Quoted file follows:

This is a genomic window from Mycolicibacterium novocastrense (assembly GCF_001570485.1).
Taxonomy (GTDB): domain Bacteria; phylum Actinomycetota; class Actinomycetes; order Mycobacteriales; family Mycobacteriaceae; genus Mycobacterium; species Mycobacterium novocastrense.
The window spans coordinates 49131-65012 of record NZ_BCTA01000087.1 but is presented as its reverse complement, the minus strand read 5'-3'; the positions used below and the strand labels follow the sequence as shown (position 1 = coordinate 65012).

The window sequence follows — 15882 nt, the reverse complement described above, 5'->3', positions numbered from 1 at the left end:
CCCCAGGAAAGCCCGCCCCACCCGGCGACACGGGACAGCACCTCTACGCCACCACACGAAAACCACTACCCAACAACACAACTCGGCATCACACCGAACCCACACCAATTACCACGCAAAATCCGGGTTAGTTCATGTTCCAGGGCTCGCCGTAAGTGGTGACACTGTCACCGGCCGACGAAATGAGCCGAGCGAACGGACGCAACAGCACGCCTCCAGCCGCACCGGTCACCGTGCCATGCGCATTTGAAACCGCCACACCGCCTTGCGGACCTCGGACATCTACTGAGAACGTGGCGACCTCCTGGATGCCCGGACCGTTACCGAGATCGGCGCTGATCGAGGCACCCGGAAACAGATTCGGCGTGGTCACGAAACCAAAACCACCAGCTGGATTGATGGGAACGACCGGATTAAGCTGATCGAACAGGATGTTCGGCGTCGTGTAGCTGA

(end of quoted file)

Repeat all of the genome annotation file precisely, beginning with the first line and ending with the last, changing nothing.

This is a genomic window from Mycolicibacterium novocastrense (assembly GCF_001570485.1).
Taxonomy (GTDB): domain Bacteria; phylum Actinomycetota; class Actinomycetes; order Mycobacteriales; family Mycobacteriaceae; genus Mycobacterium; species Mycobacterium novocastrense.
The window spans coordinates 49131-65012 of record NZ_BCTA01000087.1 but is presented as its reverse complement, the minus strand read 5'-3'; the positions used below and the strand labels follow the sequence as shown (position 1 = coordinate 65012).

The window sequence follows — 15882 nt, the reverse complement described above, 5'->3', positions numbered from 1 at the left end:
CCCCAGGAAAGCCCGCCCCACCCGGCGACACGGGACAGCACCTCTACGCCACCACACGAAAACCACTACCCAACAACACAACTCGGCATCACACCGAACCCACACCAATTACCACGCAAAATCCGGGTTAGTTCATGTTCCAGGGCTCGCCGTAAGTGGTGACACTGTCACCGGCCGACGAAATGAGCCGAGCGAACGGACGCAACAGCACGCCTCCAGCCGCACCGGTCACCGTGCCATGCGCATTTGAAACCGCCACACCGCCTTGCGGACCTCGGACATCTACTGAGAACGTGGCGACCTCCTGGATGCCCGGACCGTTACCGAGATCGGCGCTGATCGAGGCACCCGGAAACAGATTCGGCGTGGTCACGAAACCAAAACCACCAGCTGGATTGATGGGAACGACCGGATTAAGCTGATCGAACAGGATGTTCGGCGTCGTGTAGCTGA